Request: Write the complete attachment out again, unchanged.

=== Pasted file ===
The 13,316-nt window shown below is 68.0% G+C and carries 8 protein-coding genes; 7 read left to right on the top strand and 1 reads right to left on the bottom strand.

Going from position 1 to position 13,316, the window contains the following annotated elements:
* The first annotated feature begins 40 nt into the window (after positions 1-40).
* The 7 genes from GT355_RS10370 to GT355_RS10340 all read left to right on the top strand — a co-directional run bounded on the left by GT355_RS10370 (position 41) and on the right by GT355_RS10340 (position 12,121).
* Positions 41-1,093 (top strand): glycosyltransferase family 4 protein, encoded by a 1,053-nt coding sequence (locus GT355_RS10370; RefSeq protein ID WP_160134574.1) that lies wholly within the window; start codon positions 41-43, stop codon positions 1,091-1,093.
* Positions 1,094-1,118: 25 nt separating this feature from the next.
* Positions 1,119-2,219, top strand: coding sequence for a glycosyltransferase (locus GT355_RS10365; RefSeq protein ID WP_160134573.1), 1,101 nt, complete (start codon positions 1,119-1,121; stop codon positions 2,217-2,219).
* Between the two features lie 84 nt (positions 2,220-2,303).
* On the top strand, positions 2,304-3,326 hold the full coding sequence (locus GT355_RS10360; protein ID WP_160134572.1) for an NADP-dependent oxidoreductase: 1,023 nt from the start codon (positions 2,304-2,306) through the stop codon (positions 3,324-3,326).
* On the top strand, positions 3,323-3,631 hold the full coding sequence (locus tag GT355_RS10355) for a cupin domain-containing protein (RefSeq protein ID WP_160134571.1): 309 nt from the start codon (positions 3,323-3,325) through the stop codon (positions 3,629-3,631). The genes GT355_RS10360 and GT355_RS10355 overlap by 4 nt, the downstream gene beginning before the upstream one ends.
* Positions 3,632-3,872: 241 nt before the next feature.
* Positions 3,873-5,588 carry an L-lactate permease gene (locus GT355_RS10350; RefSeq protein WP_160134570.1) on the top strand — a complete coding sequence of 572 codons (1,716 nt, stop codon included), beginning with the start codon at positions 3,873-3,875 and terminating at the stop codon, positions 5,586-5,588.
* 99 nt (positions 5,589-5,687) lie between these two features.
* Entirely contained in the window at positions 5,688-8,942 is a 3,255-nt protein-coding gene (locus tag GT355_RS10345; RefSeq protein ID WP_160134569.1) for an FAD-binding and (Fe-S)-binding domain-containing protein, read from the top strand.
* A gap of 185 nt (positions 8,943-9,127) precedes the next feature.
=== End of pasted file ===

The 13,316-nt window shown below is 68.0% G+C and carries 8 protein-coding genes; 7 read left to right on the top strand and 1 reads right to left on the bottom strand.

Going from position 1 to position 13,316, the window contains the following annotated elements:
* The first annotated feature begins 40 nt into the window (after positions 1-40).
* The 7 genes from GT355_RS10370 to GT355_RS10340 all read left to right on the top strand — a co-directional run bounded on the left by GT355_RS10370 (position 41) and on the right by GT355_RS10340 (position 12,121).
* Positions 41-1,093 (top strand): glycosyltransferase family 4 protein, encoded by a 1,053-nt coding sequence (locus GT355_RS10370; RefSeq protein ID WP_160134574.1) that lies wholly within the window; start codon positions 41-43, stop codon positions 1,091-1,093.
* Positions 1,094-1,118: 25 nt separating this feature from the next.
* Positions 1,119-2,219, top strand: coding sequence for a glycosyltransferase (locus GT355_RS10365; RefSeq protein ID WP_160134573.1), 1,101 nt, complete (start codon positions 1,119-1,121; stop codon positions 2,217-2,219).
* Between the two features lie 84 nt (positions 2,220-2,303).
* On the top strand, positions 2,304-3,326 hold the full coding sequence (locus GT355_RS10360; protein ID WP_160134572.1) for an NADP-dependent oxidoreductase: 1,023 nt from the start codon (positions 2,304-2,306) through the stop codon (positions 3,324-3,326).
* On the top strand, positions 3,323-3,631 hold the full coding sequence (locus tag GT355_RS10355) for a cupin domain-containing protein (RefSeq protein ID WP_160134571.1): 309 nt from the start codon (positions 3,323-3,325) through the stop codon (positions 3,629-3,631). The genes GT355_RS10360 and GT355_RS10355 overlap by 4 nt, the downstream gene beginning before the upstream one ends.
* Positions 3,632-3,872: 241 nt before the next feature.
* Positions 3,873-5,588 carry an L-lactate permease gene (locus GT355_RS10350; RefSeq protein WP_160134570.1) on the top strand — a complete coding sequence of 572 codons (1,716 nt, stop codon included), beginning with the start codon at positions 3,873-3,875 and terminating at the stop codon, positions 5,586-5,588.
* 99 nt (positions 5,589-5,687) lie between these two features.
* Entirely contained in the window at positions 5,688-8,942 is a 3,255-nt protein-coding gene (locus tag GT355_RS10345; RefSeq protein ID WP_160134569.1) for an FAD-binding and (Fe-S)-binding domain-containing protein, read from the top strand.
* A gap of 185 nt (positions 8,943-9,127) precedes the next feature.